EXCERPT: A JP Morgan tech executive fell to his death from the U.S. bank’s 33-storey tower in London’s Canary Wharf financial district on Tuesday in what British police said was a “non-suspicious” incident.

Police were called to the glass skyscraper at 8:02 GMT, where a 39-year-old man was pronounced dead at the scene after hitting a lower 9th-floor roof. Witnesses said the body remained on the roof for several hours.

London police said no arrests had been made and the incident was being treated as non-suspicious at this early stage.

A source familiar with the matter confirmed the deceased was Gabriel Magee, a vice president with the JP Morgan’s corporate and investment bank technology arm, who had been an employee since 2004. . . .

. . . . Though the details of Tuesday’s incident are still unclear, occasional suicides by people working in London’s big banks have provoked criticism of the demands placed on some financial services workers.

A Bank of America exchange manager jumped in front of a train and another man jumped from a seventh-floor restaurant, both in 2012. A German-born intern at Bank of America died of epilepsy last year in London. . . .

“Rus­sell Invest­ments Chief Econ­o­mist Dueker Found Dead” by Zachary Tracer, Noah Buha­yar and Jeff Kearns; Bloomberg; 1/31/2014. [3]

Mike Dueker, the chief econ­o­mist at Rus­sell Invest­ments, was found dead at the side of a high­way that leads to the Tacoma Nar­rows Bridge in Wash­ing­ton state, accord­ing to the Pierce County Sheriff’s Depart­ment. He was 50.

He may have jumped over a 4-foot (1.2-meter) fence before falling down a 40– to 50-foot embank­ment, Pierce County Detec­tive Ed Troyer said yes­ter­day. He said the death appeared to be a suicide.

Dueker was reported miss­ing on Jan. 29, and a group of friends had been search­ing for him along with law enforce­ment. Troyer said the econ­o­mist was hav­ing prob­lems at work, with­out elab­o­rat­ing. Dueker was in good stand­ing at Rus­sell, said Jen­nifer Tice, a com­pany spokes­woman. She declined to com­ment on Troyer’s state­ment about Dueker’s work issues.

“We were deeply sad­dened to learn today of the death,” Tice said in an e-mail yes­ter­day. “He made valu­able con­tri­bu­tions that helped our clients and many of his fel­low associates.”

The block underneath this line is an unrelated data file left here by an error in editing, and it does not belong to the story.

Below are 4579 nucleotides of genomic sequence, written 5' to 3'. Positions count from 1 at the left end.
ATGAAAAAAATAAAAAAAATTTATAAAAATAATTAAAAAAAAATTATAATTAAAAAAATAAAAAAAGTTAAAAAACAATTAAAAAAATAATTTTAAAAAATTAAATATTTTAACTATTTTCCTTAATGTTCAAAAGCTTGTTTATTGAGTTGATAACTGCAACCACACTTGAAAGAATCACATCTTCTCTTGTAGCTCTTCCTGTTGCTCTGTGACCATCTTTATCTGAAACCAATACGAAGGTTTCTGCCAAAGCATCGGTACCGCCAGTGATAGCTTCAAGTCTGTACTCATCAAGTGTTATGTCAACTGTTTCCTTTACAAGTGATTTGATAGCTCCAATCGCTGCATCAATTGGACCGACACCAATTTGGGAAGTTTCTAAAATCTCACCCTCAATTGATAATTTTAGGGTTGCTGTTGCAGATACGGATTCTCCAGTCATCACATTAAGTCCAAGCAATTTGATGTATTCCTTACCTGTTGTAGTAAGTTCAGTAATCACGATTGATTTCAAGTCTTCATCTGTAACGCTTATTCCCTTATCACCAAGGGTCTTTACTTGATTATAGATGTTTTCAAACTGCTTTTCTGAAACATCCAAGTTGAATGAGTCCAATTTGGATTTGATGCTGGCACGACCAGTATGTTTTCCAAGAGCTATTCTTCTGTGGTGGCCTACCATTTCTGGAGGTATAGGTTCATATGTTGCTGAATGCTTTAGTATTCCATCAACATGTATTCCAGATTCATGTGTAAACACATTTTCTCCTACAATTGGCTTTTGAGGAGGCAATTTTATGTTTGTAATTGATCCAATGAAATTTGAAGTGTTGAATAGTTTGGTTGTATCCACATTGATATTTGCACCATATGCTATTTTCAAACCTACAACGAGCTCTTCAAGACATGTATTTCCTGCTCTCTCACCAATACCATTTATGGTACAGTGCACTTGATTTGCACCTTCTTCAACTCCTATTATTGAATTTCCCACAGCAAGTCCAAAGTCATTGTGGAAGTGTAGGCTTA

Dueker worked at Seattle-based Rus­sell for five years, and devel­oped a business-cycle index that fore­cast eco­nomic per­for­mance. He was pre­vi­ously an assis­tant vice pres­i­dent and research econ­o­mist at the Fed­eral Reserve Bank of St. Louis.

He pub­lished dozens of research papers over the past two decades, many on mon­e­tary pol­icy, accord­ing to the St. Louis Fed’s web­site, which ranks him among the top 5 per­cent of econ­o­mists by num­ber of works pub­lished. His most-cited work was a 1997 paper titled “Strength­en­ing the case for the yield curve as a pre­dic­tor of U.S. reces­sions,” pub­lished by the reserve bank while he was a researcher there.

Pol­icy Meetings

Dueker worked at the reserve bank from 1991 to 2008, start­ing as an entry level research econ­o­mist, then advanc­ing to senior econ­o­mist, research offi­cer, and assis­tant vice pres­i­dent, accord­ing to Laura Gir­resch, a spokeswoman.

He helped the bank’s pres­i­dent pre­pare for Fed­eral Open Mar­ket Com­mit­tee pol­icy meet­ings and wrote and edited for eco­nomic pub­li­ca­tions, she said. Dueker served as edi­tor of the reserve bank’s research pub­li­ca­tion, Mon­e­tary Trends, and also was an asso­ciate edi­tor of the Jour­nal of Busi­ness and Eco­nomic Sta­tis­tics, Gir­resch said.

“He was a val­ued col­league of mine dur­ing my entire tenure at the St. Louis Fed,” said William Poole, who was pres­i­dent of the reserve bank from 1998 to 2008. “Every­one respected his pro­fes­sional skills and good sense.” . . . .

“A Rash of Deaths and a Miss­ing Reporter – With Ties to Wall Street Investigations” by Pam Martens; Wall Street Journal; 2/3/2014. [4]